Can Brain MRI No Contrast Test cause nerve damage-headaches and also eyebrow twitching?

Magnetic resonance imaging, commonly known as MRI, is a technique that is used to create images of the underlying structure and functioning of the body. By using magnetic fields and radiofrequency fields, the technique causes the body to produce a rotating magnetic field that is detected by a scanning machine to produce an image. MRI scanning naturally offers better images with better contrast than most other scanning techniques, but if heightened contrast is needed for any reason, contrast agents are injected intravenously into the patient, to make it easier to view certain tissues, such as blood vessels and tumors. The mention of magnetic fields, radiofrequency fields, and contrast agents often gives people the impression that MRI is dangerous and has side effects, but in reality, MRI is quite harmless. MRI is in fact safer than other imaging techniques such as CT scanning, which uses ionizing radiation, which can be harmful. There are of course some safety precautions that need to be taken by doctors when performing an MRI, as with any other complex equipment that uses high energy and chemicals. However, as far as the patient is concerned, these mostly relate to the effect that the magnetic fields may have on pacemakers and metal implants in the body, or to specific disorders such as kidney failure or thermoregulation disorders that may react badly to the radio frequencies or the chemicals used as contrast agents.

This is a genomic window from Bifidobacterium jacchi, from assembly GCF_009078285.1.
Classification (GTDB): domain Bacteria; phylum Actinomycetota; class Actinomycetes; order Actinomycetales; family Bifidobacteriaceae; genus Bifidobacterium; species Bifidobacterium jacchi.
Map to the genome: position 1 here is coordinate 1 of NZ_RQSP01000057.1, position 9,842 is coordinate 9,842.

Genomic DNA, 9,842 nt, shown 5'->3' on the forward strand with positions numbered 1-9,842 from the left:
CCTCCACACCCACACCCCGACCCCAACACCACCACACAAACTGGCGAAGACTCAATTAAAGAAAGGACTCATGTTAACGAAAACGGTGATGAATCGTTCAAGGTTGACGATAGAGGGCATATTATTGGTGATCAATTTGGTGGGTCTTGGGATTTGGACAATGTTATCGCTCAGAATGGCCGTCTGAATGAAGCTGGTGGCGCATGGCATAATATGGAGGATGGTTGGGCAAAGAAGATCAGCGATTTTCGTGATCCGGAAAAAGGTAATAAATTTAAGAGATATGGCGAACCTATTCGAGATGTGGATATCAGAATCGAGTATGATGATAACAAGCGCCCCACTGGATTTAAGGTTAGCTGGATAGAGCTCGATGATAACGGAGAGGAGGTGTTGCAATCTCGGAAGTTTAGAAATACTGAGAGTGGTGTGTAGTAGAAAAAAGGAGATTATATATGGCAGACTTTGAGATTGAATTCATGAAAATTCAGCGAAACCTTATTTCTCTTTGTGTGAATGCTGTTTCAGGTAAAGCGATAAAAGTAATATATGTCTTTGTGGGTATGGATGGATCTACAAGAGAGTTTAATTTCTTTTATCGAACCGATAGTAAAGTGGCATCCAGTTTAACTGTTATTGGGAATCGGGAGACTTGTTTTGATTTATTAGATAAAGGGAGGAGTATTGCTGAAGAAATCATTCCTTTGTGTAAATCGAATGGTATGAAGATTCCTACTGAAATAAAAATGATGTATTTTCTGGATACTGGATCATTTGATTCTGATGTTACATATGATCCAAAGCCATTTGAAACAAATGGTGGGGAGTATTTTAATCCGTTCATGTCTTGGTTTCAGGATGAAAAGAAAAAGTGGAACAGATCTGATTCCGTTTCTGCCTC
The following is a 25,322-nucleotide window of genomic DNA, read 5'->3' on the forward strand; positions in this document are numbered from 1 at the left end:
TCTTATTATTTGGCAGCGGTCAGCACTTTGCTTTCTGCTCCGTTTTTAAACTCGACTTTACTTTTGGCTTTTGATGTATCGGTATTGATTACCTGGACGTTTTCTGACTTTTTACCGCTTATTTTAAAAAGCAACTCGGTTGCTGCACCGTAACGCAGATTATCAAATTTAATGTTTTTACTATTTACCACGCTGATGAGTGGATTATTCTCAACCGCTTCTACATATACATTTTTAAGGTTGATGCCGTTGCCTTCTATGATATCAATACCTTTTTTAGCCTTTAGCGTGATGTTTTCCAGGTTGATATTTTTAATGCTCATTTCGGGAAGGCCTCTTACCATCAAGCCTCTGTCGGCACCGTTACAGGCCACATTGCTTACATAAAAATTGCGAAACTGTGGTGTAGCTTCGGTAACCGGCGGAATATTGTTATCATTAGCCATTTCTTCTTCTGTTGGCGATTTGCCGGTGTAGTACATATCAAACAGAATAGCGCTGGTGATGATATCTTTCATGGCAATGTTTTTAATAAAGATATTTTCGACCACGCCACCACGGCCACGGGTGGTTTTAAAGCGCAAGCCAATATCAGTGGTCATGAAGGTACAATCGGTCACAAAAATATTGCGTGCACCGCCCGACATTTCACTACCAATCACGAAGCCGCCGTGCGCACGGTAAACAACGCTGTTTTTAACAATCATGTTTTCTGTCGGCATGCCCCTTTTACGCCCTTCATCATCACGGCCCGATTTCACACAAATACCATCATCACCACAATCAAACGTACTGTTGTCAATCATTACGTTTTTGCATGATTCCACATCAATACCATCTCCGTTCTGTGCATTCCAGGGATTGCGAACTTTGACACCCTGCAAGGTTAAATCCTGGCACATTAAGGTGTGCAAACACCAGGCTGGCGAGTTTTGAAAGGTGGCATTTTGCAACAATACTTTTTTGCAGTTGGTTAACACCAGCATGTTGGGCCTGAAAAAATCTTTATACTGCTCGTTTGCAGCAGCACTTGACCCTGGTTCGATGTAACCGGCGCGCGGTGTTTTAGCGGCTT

It is quite unlikely that your headaches and twitching are directly caused by the MRI scan. They could be related to your other symptoms, due to which your doctor has recommended an MRI in the first place, or they could even be entirely unrelated and temporary. You should however consult the doctor who is treating you and/or the doctor who conducted the scan. Some high powered MRI techniques are capable of producing what is known as peripheral nerve stimulation (PNS), which involves a twitching sensation at one's extremities. This is unlikely to last very long, and also does not explain the headaches. In addition, most MRI systems do not use enough power as to cause peripheral nerve stimulation. However, it is of course advisable to check with your doctor or doctors.

If the headaches and twitching have nothing to do with the MRI, then they are most probably simply due to stress and lack of sleep. Lack of sufficient sleep sometimes causes twitching around the eyes, and headaches are also a common side effect of losing sleep over a long period of time. Make sure that you sleep enough for at least a week, and if the symptoms still persist, return to your doctor.

answered by G R

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